In addition to metrics from AvalancheGo, let’s set up monitoring of the machine itself, so we can check CPU, memory, network and disk usage and be aware of any anomalies. For that, we will use node_exporter, a Prometheus plugin.

Run the script to execute the third step:

./ --3

The output should look something like this:

AvalancheGo monitoring installer
STEP 3: Installing node_exporter

Checking environment...
Found arm64 architecture...
Dowloading archive...
node_exporter.tar.gz 100%[=========================================================================================>] 7.91M --.-KB/s in 0.1s
2021-11-05 14:57:25 URL: [8296266/8296266] -> "node_exporter.tar.gz" [1]

Again, we check that the service is running correctly:

sudo systemctl status node_exporter

If the service is running, Prometheus, Grafana and node_exporter should all work together now. To check, in your browser visit Prometheus web interface on http://your-node-host-ip:9090/targets. You should see three targets enabled:

  • Prometheus
  • avalanchego
  • avalanchego-machine

Make sure that all of them have State as UP.


If you run your AvalancheGo node with TLS enabled on your API port, you will need to manually edit the /etc/prometheus/prometheus.yml file and change the avalanchego job to look like this:

  - job_name: 'avalanchego'
metrics_path: '/ext/metrics'
scheme: 'https'
insecure_skip_verify: true
- targets: ['localhost:9650']

Mind the spacing (leading spaces too)! You will need admin privileges to do that (use sudo). Restart prometheus service afterwards with sudo systemctl restart prometheus.

All that's left to do now is to provision the datasource and install the actual dashboards that will show us the data.

Step 4: Dashboards

Run the script to install the dashboards:

./ --4

It will produce output something like this:

AvalancheGo monitoring installer

Last-modified header missing -- time-stamps turned off.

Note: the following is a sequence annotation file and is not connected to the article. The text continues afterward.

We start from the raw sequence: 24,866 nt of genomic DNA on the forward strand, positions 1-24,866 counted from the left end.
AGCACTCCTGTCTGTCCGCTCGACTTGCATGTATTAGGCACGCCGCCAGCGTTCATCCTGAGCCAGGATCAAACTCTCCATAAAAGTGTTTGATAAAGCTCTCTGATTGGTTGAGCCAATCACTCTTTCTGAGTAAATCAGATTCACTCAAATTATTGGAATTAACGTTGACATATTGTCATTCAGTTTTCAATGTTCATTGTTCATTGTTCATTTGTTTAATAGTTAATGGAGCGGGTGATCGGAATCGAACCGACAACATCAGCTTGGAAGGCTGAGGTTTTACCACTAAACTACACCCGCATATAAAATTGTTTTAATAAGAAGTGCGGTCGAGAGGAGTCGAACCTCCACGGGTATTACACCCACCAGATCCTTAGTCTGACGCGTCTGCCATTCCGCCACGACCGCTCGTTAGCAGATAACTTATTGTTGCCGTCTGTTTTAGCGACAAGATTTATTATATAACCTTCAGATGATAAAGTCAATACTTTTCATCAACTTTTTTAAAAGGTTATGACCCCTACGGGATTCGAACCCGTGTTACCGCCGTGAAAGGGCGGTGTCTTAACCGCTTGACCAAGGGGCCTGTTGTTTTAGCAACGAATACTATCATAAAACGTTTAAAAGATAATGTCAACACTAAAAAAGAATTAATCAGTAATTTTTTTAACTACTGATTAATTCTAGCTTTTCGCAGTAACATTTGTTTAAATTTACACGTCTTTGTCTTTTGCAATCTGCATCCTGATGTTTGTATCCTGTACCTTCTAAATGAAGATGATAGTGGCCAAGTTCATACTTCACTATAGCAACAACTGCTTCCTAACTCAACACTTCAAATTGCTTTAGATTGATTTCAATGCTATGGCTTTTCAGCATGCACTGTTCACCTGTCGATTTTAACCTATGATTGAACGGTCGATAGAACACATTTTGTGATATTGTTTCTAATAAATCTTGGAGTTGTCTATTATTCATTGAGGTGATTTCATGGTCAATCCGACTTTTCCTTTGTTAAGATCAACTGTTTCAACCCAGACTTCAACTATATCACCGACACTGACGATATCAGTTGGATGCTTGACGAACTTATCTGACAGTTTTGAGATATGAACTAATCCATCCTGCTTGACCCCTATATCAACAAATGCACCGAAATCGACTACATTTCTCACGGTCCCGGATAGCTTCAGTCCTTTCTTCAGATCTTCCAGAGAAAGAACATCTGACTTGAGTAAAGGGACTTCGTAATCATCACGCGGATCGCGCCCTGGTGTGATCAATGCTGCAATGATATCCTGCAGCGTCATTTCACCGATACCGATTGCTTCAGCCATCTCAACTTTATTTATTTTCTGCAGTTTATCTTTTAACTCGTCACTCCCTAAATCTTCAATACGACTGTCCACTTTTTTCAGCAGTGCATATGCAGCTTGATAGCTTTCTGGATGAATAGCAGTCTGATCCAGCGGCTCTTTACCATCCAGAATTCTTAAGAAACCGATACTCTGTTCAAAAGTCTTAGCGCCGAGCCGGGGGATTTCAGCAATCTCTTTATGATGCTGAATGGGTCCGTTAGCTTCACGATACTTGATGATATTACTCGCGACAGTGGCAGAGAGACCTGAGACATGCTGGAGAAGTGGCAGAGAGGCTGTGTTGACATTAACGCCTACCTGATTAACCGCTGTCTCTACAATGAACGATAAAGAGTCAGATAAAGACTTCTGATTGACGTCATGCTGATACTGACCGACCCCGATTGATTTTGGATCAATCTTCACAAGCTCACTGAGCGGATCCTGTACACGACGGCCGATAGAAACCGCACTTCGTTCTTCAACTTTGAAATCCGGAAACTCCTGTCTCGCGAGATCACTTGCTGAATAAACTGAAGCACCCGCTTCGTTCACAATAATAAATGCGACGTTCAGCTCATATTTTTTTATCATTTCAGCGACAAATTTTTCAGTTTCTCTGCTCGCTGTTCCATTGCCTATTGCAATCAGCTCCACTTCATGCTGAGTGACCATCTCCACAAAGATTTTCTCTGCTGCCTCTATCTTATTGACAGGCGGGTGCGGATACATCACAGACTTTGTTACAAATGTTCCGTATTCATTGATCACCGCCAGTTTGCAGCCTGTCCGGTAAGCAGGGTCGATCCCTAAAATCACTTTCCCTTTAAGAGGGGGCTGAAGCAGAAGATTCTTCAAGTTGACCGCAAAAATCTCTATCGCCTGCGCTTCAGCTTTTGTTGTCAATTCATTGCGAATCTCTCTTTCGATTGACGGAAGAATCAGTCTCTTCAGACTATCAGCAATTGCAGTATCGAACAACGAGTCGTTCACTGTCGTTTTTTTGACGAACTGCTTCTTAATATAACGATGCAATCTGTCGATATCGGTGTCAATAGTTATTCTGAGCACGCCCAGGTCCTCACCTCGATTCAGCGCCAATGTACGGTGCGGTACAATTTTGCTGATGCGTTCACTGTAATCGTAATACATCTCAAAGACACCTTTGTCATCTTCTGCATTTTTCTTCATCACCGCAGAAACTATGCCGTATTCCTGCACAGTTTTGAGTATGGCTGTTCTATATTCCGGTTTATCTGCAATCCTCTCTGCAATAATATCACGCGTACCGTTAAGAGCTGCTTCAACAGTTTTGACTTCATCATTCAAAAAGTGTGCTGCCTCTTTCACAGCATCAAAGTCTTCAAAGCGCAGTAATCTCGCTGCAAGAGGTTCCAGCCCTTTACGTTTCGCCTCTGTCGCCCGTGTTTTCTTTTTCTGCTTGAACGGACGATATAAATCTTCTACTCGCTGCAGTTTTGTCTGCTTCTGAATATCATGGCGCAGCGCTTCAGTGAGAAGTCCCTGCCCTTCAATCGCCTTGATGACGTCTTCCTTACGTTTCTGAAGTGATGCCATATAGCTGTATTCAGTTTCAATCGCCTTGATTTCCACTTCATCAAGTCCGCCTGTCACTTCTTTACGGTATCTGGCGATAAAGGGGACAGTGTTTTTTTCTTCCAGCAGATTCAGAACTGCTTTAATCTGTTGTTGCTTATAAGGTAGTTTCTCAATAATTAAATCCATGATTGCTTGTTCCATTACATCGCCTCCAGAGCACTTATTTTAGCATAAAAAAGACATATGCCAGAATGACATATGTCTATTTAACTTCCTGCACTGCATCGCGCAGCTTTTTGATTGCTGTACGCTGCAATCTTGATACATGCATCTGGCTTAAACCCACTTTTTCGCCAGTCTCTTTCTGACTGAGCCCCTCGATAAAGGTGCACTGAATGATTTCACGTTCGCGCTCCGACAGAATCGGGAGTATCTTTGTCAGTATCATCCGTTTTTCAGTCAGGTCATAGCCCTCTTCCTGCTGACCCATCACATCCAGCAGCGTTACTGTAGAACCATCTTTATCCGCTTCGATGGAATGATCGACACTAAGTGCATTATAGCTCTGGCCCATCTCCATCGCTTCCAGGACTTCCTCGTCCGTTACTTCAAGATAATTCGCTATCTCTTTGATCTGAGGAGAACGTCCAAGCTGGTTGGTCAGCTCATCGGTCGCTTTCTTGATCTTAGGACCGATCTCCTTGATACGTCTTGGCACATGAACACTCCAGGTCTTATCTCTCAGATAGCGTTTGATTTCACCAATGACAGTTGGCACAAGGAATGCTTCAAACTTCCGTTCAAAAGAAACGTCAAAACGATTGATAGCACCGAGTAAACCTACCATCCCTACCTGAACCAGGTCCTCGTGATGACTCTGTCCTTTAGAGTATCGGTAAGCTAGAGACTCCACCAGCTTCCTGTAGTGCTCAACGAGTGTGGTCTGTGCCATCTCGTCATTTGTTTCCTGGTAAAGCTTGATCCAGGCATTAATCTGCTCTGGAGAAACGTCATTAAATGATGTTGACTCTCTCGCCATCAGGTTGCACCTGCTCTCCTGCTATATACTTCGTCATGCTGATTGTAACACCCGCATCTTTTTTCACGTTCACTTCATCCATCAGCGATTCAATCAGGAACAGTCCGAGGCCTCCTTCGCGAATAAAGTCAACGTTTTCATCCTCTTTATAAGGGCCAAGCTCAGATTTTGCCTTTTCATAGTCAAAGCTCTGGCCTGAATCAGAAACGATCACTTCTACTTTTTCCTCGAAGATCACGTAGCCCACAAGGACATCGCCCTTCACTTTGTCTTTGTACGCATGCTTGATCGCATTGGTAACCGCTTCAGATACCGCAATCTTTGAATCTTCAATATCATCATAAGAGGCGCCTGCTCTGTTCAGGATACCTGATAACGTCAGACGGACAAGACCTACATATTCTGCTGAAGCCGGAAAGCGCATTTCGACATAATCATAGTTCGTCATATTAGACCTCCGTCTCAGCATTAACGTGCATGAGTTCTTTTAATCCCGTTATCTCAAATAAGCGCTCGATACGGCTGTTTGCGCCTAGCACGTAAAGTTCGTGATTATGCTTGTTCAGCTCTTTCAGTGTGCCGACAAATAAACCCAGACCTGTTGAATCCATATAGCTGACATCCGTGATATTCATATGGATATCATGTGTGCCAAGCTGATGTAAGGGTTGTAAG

2021-11-05 14:57:47 URL: [50282/50282] -> "c_chain.json" [1]
FINISHED --2021-11-05 14:57:47--
Total wall clock time: 0.2s
Downloaded: 1 files, 49K in 0s (132 MB/s)
Last-modified header missing -- time-stamps turned off.

This will download the latest versions of the dashboards from GitHub and provision Grafana to load them, as well as defining Prometheus as a datasource. It may take up to 30 seconds for the dashboards to show up. In your browser, go to: http://your-node-host-ip:3000/dashboards. You should see 7 Avalanche dashboards:

Imported dashboards

Select 'Avalanche Main Dashboard' by clicking its title. It should load, and look similar to this:

Main Dashboard

Some graphs may take some time to populate fully, as they need a series of datapoints in order to render correctly.

You can bookmark the main dashboard as it shows the most important information about the node at a glance. Every dashboard has a link to all the others as the first row, so you can move between them easily.

Step 5: Additional dashboards (optional)

Step 4 installs the basic set of dashboards that make sense to have on any node. Step 5 is for installing additional dashboards that may not be useful for every installation.

Currently, there is only one additional dashboard: Subnets. If your node is running any subnets, you may want to add this as well. Do:

./ --5

This will add the subnets dashboard. It allows you to monitor operational data for any subnet that is synced on the node. There is a subnet switcher that allows you to switch between different subnets. As there are many subnets and not every node will have all of them, by default, it comes populated only with Spaces and Wagmi subnets that exist on Fuji testnet:

Subnets switcher

To configure the dashboard and add any subnets that your node is syncing, you will need to edit the dashboard. Select the dashboard settings icon (image of a cog) in the upper right corner of the dashboard display and switch to Variables section and select the subnet variable. It should look something like this:

Variables screen

The variable format is:

Subnet name:<BlockchainID>

and the separator between entries is a comma. Entries for Spaces and Wagmi look like:

Spaces (Fuji) : 2ebCneCbwthjQ1rYT41nhd7M76Hc6YmosMAQrTFhBq8qeqh6tt, WAGMI (Fuji) : 2AM3vsuLoJdGBGqX2ibE8RGEq4Lg7g4bot6BT1Z7B9dH5corUD

After editing the values, press Update and then click Save dashboard button and confirm. Press the back arrow in the upper left corner to return to the dashboard. New values should now be selectable from the dropdown and data for the selected subnet will be shown in the panels.


Available node metrics are updated constantly, new ones are added and obsolete removed, so it is good a practice to update the dashboards from time to time, especially if you notice any missing data in panels. Updating the dashboards is easy, just run the script with no arguments, and it will refresh the dashboards with the latest available versions. Allow up to 30s for dashboards to update in Grafana.

If you added the optional extra dashboards (step 5), they will be updated as well.


Using the script to install node monitoring is easy, and it gives you insight into how your node is behaving and what's going on under the hood. Also, pretty graphs!

If you have feedback on this tutorial, problems with the script or following the steps, send us a message on Discord.